AfriSam puts skills development front and centre

AfriSam believes that strong technical skills are at the core of the company's operational excellence.
AfriSam believes that strong technical skills are at the core of the company's operational excellence.

As the shortage of technical skills continues to grip the construction materials sector and industry at large, investing in training and development has never been more critical. To meet this demand for people development, AfriSam continues to create a culture of learning by putting skills first.

Glenn Johnson, GM Construction Materials at AfriSam, believes it is fundamental for the construction materials industry to develop people. The industry, he says, needs strong technical skills at the core of its operational excellence.

With that in mind, AfriSam has over the years invested significantly in its in-house training initiatives, namely the Engineer-In-Training, Artisan Learnerships, Trainee Works Manager programmes and general operational training. This has recently been expanded with the introduction of the Trainee Operational Managers programme for the readymix business unit.

Johnson explains that the Engineer-In-Training is a structured training programme for young graduates who have come through AfriSam’s bursary pipeline. “Selected individuals – those who demonstrate the best aptitude for the aggregates and readymix businesses – are integrated into the programme with the aim of developing a pipeline of electrical, civil, mechanical and mining engineers,” he says.

AfriSam has a two-pronged approach to developing its Engineer-In-Training graduates further. They are either given a chance to move into line management or to stay in their chosen technical discipline, be it mechanical or electrical engineering, or a multifunction of the two disciplines.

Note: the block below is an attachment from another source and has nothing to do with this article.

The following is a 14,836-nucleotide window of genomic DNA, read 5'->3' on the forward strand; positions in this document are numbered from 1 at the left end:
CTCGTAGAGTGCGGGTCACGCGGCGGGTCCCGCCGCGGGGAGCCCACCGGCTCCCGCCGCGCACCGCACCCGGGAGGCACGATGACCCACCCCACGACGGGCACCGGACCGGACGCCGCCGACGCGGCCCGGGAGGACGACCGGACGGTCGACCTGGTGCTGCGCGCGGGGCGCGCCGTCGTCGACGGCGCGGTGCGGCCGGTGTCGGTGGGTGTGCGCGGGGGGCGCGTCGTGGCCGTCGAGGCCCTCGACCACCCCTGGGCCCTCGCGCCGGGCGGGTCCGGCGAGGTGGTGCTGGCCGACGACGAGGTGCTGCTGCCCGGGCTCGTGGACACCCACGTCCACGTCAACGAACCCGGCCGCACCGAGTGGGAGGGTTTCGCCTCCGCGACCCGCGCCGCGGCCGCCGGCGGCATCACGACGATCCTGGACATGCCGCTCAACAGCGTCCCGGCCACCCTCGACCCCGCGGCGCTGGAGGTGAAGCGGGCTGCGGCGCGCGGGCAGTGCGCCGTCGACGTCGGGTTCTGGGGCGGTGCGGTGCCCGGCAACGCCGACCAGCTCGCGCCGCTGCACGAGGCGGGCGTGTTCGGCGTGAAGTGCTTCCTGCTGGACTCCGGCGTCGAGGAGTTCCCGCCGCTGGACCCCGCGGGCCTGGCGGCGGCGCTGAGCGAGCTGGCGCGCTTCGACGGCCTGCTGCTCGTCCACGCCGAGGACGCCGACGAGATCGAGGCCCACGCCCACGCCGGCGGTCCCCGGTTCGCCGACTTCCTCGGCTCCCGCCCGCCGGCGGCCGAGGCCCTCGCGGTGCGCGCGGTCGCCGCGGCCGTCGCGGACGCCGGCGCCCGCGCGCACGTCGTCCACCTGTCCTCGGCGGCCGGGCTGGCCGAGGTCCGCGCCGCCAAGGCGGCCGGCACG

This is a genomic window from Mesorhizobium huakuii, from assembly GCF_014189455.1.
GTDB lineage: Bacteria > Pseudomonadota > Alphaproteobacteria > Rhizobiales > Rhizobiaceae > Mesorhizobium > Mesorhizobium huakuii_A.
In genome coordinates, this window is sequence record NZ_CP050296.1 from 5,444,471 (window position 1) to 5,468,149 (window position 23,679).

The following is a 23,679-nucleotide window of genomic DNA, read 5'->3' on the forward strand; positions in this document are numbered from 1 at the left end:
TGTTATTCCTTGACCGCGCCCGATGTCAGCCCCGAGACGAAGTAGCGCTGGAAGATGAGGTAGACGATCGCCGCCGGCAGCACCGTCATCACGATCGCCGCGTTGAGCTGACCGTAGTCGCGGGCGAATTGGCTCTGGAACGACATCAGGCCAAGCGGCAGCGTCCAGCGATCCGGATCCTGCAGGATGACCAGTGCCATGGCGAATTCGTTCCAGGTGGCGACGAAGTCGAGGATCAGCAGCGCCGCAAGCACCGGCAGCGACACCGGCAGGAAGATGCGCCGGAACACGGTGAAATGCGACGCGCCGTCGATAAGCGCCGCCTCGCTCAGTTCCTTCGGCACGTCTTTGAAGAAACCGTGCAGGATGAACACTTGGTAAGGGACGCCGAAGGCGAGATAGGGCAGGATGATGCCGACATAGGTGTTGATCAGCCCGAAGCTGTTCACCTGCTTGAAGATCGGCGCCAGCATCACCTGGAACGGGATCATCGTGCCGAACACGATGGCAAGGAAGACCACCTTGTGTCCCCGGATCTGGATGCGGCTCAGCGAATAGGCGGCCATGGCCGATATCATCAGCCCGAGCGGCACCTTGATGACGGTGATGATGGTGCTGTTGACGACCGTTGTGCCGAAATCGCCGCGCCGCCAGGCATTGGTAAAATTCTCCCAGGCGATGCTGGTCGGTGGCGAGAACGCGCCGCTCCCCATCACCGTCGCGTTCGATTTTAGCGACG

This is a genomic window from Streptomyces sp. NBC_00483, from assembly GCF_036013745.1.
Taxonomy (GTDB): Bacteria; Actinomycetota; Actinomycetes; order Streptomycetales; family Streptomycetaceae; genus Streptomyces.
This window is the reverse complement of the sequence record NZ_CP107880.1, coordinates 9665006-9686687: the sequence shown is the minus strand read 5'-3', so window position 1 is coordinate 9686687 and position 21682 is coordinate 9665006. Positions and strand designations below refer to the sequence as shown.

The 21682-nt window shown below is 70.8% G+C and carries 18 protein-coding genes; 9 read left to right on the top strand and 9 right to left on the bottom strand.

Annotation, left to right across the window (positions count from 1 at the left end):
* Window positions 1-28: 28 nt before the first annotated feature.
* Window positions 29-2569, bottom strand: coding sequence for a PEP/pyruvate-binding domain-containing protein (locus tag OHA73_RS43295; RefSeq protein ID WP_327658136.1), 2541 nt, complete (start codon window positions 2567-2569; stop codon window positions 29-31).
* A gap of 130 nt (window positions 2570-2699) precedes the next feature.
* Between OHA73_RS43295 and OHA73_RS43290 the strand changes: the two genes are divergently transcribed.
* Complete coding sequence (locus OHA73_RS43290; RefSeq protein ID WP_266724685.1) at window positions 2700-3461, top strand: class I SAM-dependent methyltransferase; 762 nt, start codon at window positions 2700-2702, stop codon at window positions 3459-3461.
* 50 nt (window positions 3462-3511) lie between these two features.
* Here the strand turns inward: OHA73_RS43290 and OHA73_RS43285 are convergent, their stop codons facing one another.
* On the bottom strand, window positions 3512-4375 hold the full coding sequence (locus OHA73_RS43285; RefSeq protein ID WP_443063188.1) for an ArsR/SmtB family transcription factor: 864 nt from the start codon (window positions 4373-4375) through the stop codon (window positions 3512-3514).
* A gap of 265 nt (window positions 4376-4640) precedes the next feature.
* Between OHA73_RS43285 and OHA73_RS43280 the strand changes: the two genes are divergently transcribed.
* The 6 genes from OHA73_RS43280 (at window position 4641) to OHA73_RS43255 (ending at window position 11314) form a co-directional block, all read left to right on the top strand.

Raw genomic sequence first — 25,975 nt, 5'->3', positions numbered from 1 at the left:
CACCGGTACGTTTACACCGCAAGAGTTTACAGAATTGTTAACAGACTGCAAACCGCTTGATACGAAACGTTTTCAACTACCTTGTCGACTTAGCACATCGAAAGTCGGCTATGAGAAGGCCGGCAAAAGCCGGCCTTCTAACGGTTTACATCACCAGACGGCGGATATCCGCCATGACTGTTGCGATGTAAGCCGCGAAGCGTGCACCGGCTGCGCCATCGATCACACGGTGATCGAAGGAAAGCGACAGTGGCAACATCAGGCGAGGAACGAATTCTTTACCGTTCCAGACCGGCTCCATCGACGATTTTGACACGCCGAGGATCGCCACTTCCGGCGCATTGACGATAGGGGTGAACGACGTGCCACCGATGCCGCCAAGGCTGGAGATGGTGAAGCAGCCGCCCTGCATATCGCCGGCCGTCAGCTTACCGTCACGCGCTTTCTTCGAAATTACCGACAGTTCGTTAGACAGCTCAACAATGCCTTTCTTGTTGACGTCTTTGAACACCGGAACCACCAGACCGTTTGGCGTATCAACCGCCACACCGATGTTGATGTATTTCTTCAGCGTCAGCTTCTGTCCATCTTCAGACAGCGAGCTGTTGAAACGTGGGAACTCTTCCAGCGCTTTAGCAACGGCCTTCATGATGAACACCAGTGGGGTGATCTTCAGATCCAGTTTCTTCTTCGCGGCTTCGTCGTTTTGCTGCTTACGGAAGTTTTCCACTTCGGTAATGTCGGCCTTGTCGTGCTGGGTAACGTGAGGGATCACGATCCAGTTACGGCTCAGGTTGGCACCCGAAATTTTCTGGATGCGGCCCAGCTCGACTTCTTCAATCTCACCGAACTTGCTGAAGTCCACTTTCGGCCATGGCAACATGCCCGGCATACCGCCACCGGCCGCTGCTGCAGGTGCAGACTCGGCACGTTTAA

The Trainee Works Manager programme exposes candidates to all the critical aspects of works management on aggregate operations, including legal training, blasting certificates, financial management and, more importantly, people management amongst others.

The Trainee Operations Manager programme follows the same pattern, but with a specific focus on readymix concrete production, including technical specifications, product application and customer interface. Candidates are also exposed to the financial and operational aspects of the readymix business.

The Artisan Learnership Programme targets candidates who have completed their National Qualification Framework (NQF) courses, be it internal employees (18.1 learners) or external candidates (18.2 learners).

“AfriSam has recorded massive success with these programmes,” Johnson says. “To provide context, since 2012, a total of 83 artisans – both 18.1 and 18.2 learners – came through the system.”

Despite the recent challenges brought about by the Covid-19 pandemic and the continued downturn in the construction sector, Johnson says the company continues to show the resolve to develop people. “I also urge other industry players, who have generally lagged behind, to play their part in developing skills the industry needs, now and well into the future,” he concludes.



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